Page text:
Your tax refund under the Tax Cuts and Jobs Act
Your tax refund under the Tax Cuts and Jobs Act

Your tax refund under the Tax Cuts and Jobs Act

You’ve heard all the hype about the new tax law. Perhaps your paychecks were a bit bigger in 2018. But lots of people have one question on their minds right now.

Am I going to get a huge tax refund this year?

Maybe. But maybe not.

First, let’s look at what all the fuss is about. The Tax Cuts and Jobs Act (TCJA) brought many changes, but the one that’s going to be the most significant to the most Americans has to do with deductions.

Here’s what hasn’t changed—you have two options when it comes to deductions.

  1. Take the standard deduction, which is a fixed amount based on your filing status.
  2. Itemize your deductions and deduct things like your mortgage interest, charitable giving, state and local taxes, student loan interest and numerous other categories.

Whether you chose to itemize or take the standard deduction depends upon which one is larger. Prior to 2018, an average of 30% of households itemized their deductions because they had enough expenses to deduct that totaled more than the dollar amount of the standard deduction.

With the TCJA starting in 2018, the standard deduction went way, way up for all filing statuses. In most cases, it almost doubled. Along with that change, many deductions were lowered or eliminated altogether. For about 90% of Americans, it will no longer be beneficial to itemize because the standard deduction will be larger than the sum of your individual deductions. For many people, doing your taxes will be simpler this year.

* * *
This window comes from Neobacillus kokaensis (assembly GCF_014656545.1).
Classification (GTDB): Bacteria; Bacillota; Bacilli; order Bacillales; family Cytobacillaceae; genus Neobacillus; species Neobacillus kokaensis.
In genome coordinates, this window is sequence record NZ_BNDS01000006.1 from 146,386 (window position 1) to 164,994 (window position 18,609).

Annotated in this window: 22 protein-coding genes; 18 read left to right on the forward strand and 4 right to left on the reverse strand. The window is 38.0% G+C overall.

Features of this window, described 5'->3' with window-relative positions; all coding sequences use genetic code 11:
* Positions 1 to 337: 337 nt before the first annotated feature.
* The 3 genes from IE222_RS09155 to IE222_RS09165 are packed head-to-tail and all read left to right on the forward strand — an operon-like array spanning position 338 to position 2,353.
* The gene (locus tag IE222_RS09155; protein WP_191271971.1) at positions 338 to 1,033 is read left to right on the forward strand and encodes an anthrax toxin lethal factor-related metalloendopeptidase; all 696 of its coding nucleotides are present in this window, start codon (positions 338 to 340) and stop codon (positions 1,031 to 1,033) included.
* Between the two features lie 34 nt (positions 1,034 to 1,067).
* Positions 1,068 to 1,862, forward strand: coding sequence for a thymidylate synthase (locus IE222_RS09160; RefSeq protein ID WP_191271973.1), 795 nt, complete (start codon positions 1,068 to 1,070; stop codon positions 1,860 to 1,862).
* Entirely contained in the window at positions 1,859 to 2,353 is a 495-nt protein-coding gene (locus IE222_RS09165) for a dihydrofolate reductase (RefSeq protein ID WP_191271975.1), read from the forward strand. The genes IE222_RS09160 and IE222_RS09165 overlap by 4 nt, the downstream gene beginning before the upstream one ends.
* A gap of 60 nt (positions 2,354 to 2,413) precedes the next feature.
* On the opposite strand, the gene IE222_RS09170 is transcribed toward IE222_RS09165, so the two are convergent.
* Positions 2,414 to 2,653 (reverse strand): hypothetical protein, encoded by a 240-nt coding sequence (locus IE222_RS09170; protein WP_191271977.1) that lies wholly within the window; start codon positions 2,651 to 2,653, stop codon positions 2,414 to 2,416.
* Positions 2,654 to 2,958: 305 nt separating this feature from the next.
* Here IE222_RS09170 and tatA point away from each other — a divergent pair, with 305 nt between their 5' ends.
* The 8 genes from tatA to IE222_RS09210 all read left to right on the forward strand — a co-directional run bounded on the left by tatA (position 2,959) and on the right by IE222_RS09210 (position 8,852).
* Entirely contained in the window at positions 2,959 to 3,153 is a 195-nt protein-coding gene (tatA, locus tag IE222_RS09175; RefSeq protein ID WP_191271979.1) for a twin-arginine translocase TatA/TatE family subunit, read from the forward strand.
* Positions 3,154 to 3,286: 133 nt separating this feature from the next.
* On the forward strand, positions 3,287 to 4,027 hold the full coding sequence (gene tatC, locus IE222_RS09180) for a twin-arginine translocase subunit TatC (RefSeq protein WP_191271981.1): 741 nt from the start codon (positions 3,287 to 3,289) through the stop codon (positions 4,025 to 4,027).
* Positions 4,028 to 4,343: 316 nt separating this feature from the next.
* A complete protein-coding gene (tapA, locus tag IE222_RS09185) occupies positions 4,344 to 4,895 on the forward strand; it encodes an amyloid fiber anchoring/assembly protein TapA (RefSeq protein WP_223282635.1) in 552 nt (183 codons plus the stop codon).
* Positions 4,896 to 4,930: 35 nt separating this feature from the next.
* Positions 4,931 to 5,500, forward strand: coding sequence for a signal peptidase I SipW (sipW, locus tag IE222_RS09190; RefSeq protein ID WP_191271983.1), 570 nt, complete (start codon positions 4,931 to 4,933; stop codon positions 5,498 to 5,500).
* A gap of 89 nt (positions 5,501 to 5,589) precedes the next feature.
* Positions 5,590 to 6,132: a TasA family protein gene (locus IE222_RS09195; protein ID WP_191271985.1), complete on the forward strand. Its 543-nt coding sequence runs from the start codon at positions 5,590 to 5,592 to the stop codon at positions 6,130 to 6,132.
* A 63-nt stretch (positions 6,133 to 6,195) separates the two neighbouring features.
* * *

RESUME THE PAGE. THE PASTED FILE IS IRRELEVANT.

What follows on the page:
About 2/3rds of Americans will pay less money in taxes in 2018 than prior years—even if they itemized in the past. However, that doesn’t necessarily translate to a big refund. Did your paychecks increase in 2018 without you receiving a raise? That’s because your tax withholdings were adjusted to account for the fact that you would owe less in taxes overall for the year. In that case, your lower tax burden does not equal a large lump sum payment at tax time.

If your withholdings weren’t adjusted, or if you intentionally had more taxes withheld, then yes, you may be receiving a bigger tax refund this year. While it can be exciting to get all that cash at one time, remember that you’re giving the government an interest-free loan by having more tax withheld from your paychecks than what you owe for the year. If you find out you’re getting a huge refund, talk with a tax preparer about how you should adjust your withholdings for 2019 so you can get that money in take-home pay throughout the year. Even if it sits in a savings account, you’re still earning interest and will have the cash on hand for emergencies.

How do I know if the TCJA is a good deal for me?

The truth is, your refund has nothing to do with whether you paid more or less in taxes—it tells you whether your withholdings are appropriate or whether you’re paying the right amount in quarterly estimated taxes.

There’s only one way to know if you got a tax cut this year: compare your 2017 tax return to 2018. Specifically, check your total income and total taxes for each year. If the income amounts were relatively close, how do the tax totals compare? Now, if you had a life event in 2018 that had a significant impact on your taxes (for example, you got married, had a child, or had a substantial increase in your income), you’re not really comparing apples to apples. But all things being relatively equal, this is the best way to know if you benefitted personally from the TCJA.

Do you need help preparing your tax return this year? Contact us to get started.

Stay Updated

Sign up for our email list to stay updated on the latest tax news and financial planning advice.

This field is for validation purposes and should be left unchanged.